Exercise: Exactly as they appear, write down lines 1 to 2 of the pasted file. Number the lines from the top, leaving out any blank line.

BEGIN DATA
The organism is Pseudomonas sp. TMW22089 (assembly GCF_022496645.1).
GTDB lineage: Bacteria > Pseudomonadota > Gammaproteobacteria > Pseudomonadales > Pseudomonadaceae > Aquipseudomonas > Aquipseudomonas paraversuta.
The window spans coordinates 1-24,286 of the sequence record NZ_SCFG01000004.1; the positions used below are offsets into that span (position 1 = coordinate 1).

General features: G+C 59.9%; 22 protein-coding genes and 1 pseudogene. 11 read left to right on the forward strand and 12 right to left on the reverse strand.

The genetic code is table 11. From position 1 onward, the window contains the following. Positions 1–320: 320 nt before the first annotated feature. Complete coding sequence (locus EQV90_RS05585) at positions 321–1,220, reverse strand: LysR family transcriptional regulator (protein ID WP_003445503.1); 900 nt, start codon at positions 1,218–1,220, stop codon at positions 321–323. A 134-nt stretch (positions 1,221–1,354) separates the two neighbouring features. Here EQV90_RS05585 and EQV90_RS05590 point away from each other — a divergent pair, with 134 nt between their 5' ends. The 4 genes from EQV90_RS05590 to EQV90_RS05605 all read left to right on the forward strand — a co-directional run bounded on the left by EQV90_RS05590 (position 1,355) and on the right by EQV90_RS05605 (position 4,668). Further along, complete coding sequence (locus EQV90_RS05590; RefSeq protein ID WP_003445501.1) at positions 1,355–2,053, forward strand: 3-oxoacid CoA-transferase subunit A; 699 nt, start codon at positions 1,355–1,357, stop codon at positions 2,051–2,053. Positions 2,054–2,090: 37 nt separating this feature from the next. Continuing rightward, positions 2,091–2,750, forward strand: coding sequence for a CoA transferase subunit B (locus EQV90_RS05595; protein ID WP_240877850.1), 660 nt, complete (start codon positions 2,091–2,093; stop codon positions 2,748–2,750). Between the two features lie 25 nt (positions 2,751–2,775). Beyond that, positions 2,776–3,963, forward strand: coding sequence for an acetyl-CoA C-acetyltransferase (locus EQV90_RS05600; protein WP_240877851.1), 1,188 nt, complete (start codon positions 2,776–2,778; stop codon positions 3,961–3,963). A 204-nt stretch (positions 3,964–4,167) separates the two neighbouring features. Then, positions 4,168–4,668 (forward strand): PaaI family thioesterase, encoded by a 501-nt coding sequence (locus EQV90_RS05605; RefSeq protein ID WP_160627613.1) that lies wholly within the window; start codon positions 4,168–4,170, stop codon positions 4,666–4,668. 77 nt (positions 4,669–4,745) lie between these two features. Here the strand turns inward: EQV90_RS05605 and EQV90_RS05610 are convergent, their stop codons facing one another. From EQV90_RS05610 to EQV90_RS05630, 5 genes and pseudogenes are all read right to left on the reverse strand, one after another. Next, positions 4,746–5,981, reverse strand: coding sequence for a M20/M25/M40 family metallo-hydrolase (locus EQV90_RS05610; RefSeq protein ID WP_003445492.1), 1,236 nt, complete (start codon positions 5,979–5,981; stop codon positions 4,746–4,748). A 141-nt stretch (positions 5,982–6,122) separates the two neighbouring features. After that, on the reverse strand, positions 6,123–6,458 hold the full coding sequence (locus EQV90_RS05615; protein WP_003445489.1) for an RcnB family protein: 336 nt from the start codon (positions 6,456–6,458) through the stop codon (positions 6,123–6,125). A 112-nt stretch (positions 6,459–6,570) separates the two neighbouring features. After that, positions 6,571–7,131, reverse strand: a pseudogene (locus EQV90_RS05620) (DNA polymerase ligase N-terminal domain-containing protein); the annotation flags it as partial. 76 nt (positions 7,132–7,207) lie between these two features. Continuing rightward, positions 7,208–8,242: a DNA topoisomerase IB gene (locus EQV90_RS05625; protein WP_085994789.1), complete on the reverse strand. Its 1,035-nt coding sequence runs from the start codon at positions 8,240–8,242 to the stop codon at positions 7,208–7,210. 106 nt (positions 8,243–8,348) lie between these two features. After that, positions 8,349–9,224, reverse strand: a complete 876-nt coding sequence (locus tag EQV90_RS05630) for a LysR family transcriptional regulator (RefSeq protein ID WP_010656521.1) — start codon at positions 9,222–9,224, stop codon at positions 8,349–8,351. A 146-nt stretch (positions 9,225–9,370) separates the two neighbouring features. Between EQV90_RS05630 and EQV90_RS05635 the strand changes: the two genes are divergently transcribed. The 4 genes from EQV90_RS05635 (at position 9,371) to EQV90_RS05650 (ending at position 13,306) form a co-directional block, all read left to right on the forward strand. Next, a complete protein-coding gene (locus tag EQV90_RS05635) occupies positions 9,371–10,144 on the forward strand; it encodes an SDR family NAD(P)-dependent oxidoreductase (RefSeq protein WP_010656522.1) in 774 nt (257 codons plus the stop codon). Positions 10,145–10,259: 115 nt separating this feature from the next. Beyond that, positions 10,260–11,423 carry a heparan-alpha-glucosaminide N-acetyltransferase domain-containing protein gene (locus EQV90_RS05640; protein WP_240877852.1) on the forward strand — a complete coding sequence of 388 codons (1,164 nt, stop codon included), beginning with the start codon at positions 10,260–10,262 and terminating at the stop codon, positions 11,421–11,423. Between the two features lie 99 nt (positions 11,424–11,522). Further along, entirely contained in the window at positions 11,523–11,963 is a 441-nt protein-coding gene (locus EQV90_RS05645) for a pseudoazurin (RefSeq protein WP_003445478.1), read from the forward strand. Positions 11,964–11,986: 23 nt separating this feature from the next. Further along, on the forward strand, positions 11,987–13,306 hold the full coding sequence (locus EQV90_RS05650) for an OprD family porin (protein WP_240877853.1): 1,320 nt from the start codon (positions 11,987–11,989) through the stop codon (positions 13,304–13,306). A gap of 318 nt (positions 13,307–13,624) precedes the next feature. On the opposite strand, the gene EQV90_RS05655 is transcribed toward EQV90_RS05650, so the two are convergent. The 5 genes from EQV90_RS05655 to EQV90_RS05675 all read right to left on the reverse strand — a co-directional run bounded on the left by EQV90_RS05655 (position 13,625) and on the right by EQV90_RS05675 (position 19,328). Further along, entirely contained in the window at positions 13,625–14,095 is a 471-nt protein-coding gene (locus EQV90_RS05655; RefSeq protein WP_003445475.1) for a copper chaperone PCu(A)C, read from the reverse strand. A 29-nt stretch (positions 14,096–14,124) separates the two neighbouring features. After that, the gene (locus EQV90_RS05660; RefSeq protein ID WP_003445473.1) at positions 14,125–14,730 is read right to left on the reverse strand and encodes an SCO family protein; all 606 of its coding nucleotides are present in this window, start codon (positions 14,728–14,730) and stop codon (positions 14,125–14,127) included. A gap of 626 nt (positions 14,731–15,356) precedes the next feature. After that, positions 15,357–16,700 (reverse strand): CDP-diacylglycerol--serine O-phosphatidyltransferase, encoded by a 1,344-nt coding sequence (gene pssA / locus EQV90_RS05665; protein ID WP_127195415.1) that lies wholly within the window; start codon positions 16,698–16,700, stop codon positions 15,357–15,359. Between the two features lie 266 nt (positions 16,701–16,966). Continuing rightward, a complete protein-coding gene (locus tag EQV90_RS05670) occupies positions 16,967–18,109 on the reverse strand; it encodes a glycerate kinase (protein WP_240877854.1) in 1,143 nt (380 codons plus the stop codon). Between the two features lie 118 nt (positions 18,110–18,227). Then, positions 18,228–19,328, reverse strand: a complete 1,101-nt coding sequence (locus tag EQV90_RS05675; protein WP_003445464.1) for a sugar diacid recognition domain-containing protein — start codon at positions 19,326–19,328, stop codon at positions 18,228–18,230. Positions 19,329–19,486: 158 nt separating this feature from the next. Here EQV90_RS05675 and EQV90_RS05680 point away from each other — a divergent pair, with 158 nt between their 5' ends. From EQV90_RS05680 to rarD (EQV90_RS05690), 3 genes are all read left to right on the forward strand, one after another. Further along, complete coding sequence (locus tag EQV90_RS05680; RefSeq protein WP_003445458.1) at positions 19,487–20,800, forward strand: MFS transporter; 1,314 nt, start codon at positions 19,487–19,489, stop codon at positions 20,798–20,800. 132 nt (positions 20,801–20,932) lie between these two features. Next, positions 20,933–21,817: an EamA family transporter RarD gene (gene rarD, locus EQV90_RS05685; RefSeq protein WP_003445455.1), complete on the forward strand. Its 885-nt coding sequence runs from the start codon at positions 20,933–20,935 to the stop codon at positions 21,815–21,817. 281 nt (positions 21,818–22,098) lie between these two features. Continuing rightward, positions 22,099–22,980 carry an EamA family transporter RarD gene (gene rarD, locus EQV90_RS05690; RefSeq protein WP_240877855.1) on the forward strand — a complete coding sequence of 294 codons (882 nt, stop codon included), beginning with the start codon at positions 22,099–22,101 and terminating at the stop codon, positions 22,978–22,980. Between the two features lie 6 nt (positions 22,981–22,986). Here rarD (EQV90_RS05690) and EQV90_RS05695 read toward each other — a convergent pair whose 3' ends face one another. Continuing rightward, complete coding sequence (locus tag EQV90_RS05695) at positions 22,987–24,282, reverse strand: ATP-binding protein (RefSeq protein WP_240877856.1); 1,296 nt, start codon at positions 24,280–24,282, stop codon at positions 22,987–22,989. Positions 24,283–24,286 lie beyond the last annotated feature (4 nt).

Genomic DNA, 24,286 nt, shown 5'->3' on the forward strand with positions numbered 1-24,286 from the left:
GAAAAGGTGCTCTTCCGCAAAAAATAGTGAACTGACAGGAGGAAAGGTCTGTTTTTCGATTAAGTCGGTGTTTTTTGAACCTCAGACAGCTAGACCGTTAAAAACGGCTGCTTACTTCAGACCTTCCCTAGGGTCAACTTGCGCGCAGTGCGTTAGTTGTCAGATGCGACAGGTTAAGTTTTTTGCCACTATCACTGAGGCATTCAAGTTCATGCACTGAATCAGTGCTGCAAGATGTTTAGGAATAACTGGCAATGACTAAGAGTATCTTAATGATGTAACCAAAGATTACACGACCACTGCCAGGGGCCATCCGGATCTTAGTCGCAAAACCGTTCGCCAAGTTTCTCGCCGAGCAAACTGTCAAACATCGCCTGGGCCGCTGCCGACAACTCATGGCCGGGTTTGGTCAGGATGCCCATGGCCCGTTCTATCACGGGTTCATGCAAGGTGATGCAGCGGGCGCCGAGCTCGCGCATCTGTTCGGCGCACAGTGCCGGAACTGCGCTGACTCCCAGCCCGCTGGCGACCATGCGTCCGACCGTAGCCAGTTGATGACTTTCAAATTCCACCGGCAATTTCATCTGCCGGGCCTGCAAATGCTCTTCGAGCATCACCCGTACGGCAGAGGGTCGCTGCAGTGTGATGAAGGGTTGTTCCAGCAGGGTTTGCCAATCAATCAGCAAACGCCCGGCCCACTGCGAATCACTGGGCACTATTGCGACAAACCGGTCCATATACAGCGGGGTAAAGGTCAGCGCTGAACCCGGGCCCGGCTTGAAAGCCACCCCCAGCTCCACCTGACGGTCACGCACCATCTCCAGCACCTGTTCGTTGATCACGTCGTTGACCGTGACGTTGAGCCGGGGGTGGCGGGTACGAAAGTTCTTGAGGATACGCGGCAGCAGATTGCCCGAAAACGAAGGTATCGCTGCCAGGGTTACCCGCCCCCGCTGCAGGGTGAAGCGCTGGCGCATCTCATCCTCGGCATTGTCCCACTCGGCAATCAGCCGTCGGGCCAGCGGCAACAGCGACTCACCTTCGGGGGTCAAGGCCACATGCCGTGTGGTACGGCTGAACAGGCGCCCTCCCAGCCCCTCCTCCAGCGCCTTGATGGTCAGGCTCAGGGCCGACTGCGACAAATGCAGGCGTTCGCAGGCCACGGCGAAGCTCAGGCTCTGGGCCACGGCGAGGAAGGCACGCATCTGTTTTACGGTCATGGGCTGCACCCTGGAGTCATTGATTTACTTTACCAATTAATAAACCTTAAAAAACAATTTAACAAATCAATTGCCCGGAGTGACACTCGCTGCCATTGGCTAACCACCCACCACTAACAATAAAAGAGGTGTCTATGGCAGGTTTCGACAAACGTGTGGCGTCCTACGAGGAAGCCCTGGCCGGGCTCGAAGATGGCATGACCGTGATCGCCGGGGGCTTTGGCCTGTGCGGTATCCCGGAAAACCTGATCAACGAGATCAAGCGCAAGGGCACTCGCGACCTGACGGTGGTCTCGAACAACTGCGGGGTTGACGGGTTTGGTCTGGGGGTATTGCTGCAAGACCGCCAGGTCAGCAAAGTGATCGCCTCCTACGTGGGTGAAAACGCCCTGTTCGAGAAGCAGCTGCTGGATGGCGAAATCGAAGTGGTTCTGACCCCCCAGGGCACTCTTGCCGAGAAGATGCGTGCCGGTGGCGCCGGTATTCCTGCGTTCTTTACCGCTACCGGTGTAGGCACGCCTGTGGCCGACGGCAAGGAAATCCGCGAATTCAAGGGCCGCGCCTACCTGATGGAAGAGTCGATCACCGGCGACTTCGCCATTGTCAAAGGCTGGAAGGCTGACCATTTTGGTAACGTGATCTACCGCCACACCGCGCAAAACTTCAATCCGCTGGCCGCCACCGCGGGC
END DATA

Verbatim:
The organism is Pseudomonas sp. TMW22089 (assembly GCF_022496645.1).
GTDB lineage: Bacteria > Pseudomonadota > Gammaproteobacteria > Pseudomonadales > Pseudomonadaceae > Aquipseudomonas > Aquipseudomonas paraversuta.